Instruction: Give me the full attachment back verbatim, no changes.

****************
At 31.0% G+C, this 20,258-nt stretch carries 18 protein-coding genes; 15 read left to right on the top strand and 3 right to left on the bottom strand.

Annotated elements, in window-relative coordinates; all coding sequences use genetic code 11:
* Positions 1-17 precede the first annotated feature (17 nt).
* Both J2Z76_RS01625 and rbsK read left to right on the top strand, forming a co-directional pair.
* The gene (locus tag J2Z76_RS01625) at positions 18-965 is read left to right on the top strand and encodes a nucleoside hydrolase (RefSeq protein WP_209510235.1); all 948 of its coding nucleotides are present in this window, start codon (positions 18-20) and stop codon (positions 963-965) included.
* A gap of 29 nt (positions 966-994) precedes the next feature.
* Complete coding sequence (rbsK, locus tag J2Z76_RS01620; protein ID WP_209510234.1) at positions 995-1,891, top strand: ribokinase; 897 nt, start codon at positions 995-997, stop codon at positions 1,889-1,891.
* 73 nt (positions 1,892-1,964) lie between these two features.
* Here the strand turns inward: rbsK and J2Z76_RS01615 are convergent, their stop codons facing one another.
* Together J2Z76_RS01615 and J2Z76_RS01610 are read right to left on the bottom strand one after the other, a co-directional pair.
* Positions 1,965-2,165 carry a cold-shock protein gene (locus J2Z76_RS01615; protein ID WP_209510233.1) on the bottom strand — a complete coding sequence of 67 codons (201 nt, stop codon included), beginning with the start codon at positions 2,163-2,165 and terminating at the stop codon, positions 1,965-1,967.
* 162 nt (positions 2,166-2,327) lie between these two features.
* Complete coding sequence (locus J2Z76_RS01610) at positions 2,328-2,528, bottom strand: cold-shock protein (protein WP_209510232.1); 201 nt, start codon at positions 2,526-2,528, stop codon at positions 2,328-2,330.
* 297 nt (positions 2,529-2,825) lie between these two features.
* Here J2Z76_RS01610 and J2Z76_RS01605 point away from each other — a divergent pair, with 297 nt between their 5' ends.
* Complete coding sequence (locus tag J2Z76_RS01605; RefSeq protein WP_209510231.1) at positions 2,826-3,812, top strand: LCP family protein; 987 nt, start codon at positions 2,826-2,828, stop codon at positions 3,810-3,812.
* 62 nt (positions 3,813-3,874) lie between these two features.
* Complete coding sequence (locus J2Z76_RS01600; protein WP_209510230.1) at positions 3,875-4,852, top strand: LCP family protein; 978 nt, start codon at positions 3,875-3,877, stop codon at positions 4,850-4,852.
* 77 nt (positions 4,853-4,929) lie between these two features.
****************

At 31.0% G+C, this 20,258-nt stretch carries 18 protein-coding genes; 15 read left to right on the top strand and 3 right to left on the bottom strand.

Annotated elements, in window-relative coordinates; all coding sequences use genetic code 11:
* Positions 1-17 precede the first annotated feature (17 nt).
* Both J2Z76_RS01625 and rbsK read left to right on the top strand, forming a co-directional pair.
* The gene (locus tag J2Z76_RS01625) at positions 18-965 is read left to right on the top strand and encodes a nucleoside hydrolase (RefSeq protein WP_209510235.1); all 948 of its coding nucleotides are present in this window, start codon (positions 18-20) and stop codon (positions 963-965) included.
* A gap of 29 nt (positions 966-994) precedes the next feature.
* Complete coding sequence (rbsK, locus tag J2Z76_RS01620; protein ID WP_209510234.1) at positions 995-1,891, top strand: ribokinase; 897 nt, start codon at positions 995-997, stop codon at positions 1,889-1,891.
* 73 nt (positions 1,892-1,964) lie between these two features.
* Here the strand turns inward: rbsK and J2Z76_RS01615 are convergent, their stop codons facing one another.
* Together J2Z76_RS01615 and J2Z76_RS01610 are read right to left on the bottom strand one after the other, a co-directional pair.
* Positions 1,965-2,165 carry a cold-shock protein gene (locus J2Z76_RS01615; protein ID WP_209510233.1) on the bottom strand — a complete coding sequence of 67 codons (201 nt, stop codon included), beginning with the start codon at positions 2,163-2,165 and terminating at the stop codon, positions 1,965-1,967.
* 162 nt (positions 2,166-2,327) lie between these two features.
* Complete coding sequence (locus J2Z76_RS01610) at positions 2,328-2,528, bottom strand: cold-shock protein (protein WP_209510232.1); 201 nt, start codon at positions 2,526-2,528, stop codon at positions 2,328-2,330.
* 297 nt (positions 2,529-2,825) lie between these two features.
* Here J2Z76_RS01610 and J2Z76_RS01605 point away from each other — a divergent pair, with 297 nt between their 5' ends.
* Complete coding sequence (locus tag J2Z76_RS01605; RefSeq protein WP_209510231.1) at positions 2,826-3,812, top strand: LCP family protein; 987 nt, start codon at positions 2,826-2,828, stop codon at positions 3,810-3,812.
* 62 nt (positions 3,813-3,874) lie between these two features.
* Complete coding sequence (locus J2Z76_RS01600; protein WP_209510230.1) at positions 3,875-4,852, top strand: LCP family protein; 978 nt, start codon at positions 3,875-3,877, stop codon at positions 4,850-4,852.
* 77 nt (positions 4,853-4,929) lie between these two features.